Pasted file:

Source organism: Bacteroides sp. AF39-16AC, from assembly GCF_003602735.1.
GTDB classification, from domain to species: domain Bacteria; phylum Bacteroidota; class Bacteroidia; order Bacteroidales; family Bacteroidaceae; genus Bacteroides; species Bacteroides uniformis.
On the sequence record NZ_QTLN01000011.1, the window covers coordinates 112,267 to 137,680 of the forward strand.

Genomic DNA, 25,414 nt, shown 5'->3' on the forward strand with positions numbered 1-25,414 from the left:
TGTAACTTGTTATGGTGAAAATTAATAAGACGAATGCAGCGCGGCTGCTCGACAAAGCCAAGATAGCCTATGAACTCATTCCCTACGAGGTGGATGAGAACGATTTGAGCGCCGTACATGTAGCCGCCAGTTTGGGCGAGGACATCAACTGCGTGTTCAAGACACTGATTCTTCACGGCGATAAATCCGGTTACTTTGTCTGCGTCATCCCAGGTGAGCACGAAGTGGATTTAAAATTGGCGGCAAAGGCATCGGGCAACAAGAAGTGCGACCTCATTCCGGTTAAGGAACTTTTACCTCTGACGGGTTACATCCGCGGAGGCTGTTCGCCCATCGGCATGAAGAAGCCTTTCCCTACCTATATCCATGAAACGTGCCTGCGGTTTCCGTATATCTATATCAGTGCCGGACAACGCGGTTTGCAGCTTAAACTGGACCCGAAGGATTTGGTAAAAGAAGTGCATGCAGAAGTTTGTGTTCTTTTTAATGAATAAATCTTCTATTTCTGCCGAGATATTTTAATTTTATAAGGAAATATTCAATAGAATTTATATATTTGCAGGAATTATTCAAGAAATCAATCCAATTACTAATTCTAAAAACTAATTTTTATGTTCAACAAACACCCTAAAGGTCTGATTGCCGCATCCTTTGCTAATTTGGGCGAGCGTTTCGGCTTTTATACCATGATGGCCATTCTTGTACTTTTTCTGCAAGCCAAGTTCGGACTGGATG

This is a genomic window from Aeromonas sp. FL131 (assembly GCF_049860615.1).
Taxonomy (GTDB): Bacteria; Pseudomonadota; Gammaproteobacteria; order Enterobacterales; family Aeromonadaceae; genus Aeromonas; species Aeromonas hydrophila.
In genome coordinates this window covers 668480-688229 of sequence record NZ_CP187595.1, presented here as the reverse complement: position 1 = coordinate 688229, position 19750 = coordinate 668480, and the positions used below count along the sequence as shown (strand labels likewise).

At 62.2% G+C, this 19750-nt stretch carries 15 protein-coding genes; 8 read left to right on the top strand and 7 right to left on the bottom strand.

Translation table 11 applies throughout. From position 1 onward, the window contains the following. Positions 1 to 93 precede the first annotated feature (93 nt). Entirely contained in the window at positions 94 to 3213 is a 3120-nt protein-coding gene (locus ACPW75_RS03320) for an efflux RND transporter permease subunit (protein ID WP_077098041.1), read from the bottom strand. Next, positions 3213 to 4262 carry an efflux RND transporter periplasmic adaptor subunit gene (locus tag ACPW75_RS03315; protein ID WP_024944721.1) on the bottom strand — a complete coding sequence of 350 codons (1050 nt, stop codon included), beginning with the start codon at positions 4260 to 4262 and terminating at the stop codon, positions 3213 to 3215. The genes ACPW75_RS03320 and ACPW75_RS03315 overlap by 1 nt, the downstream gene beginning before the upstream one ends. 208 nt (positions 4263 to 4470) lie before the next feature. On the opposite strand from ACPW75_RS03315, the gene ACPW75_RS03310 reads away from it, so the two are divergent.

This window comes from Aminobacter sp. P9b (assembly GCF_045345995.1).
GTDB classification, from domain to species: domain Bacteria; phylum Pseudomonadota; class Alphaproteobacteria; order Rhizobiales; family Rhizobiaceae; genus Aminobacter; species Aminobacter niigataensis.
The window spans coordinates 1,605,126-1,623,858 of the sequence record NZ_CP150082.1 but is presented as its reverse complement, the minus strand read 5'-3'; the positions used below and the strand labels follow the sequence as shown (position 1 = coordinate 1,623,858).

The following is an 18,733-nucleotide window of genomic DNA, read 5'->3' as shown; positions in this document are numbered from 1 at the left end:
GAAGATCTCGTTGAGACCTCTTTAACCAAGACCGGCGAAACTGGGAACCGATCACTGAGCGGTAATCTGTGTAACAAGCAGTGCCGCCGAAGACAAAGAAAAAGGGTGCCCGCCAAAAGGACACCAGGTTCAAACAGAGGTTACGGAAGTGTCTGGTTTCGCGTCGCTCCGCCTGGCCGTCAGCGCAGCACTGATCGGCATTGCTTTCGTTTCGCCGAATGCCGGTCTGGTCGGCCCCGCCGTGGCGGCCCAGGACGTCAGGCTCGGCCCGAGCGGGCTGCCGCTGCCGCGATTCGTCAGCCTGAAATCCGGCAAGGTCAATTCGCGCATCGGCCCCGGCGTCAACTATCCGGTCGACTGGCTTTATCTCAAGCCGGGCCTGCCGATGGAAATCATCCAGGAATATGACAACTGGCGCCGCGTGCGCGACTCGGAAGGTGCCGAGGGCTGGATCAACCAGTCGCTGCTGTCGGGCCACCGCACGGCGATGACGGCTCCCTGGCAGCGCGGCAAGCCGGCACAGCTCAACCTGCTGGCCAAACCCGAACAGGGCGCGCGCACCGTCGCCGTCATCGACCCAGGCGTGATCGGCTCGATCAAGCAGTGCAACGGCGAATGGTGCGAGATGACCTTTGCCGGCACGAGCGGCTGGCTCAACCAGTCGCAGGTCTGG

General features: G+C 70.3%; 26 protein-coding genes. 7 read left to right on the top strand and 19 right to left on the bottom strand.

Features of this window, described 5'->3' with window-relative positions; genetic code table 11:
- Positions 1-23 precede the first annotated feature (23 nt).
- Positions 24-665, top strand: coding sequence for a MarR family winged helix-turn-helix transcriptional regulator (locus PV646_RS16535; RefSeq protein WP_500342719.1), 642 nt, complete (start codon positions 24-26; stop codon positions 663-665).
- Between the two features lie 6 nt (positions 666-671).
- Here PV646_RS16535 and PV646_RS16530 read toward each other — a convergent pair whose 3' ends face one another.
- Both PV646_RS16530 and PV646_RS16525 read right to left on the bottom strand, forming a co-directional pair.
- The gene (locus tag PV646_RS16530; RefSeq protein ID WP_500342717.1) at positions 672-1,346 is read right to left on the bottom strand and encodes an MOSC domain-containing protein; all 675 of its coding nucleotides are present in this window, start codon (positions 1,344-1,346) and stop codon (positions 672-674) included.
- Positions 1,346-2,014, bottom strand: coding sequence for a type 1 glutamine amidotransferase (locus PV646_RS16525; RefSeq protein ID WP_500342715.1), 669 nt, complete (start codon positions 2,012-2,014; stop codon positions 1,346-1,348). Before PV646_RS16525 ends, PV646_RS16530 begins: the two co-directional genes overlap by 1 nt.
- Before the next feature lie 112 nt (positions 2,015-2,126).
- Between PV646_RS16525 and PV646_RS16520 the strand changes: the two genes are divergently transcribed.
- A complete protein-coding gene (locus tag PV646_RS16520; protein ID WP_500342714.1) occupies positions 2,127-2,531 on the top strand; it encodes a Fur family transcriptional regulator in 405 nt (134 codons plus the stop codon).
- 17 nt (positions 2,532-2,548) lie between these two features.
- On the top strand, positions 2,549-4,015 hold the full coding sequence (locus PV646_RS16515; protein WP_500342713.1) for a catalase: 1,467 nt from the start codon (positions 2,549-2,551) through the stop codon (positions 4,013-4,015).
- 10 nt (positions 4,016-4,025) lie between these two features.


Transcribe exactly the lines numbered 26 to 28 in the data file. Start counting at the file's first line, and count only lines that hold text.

- Between PV646_RS16525 and PV646_RS16520 the strand changes: the two genes are divergently transcribed.
- A complete protein-coding gene (locus tag PV646_RS16520; protein ID WP_500342714.1) occupies positions 2,127-2,531 on the top strand; it encodes a Fur family transcriptional regulator in 405 nt (134 codons plus the stop codon).
- 17 nt (positions 2,532-2,548) lie between these two features.